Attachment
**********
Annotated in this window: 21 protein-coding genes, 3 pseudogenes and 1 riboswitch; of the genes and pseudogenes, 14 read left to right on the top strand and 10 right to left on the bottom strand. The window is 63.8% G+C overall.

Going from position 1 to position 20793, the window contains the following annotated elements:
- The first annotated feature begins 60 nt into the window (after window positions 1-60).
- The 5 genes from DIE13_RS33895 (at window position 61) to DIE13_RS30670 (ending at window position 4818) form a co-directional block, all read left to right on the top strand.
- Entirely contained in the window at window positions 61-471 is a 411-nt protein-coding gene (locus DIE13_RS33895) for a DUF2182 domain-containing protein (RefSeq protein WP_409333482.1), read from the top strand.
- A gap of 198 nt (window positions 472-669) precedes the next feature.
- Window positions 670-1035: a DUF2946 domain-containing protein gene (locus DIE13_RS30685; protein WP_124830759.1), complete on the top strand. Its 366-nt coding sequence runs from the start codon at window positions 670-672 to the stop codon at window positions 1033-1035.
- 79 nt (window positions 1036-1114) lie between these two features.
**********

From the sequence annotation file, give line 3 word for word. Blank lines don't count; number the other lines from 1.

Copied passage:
- The first annotated feature begins 60 nt into the window (after window positions 1-60).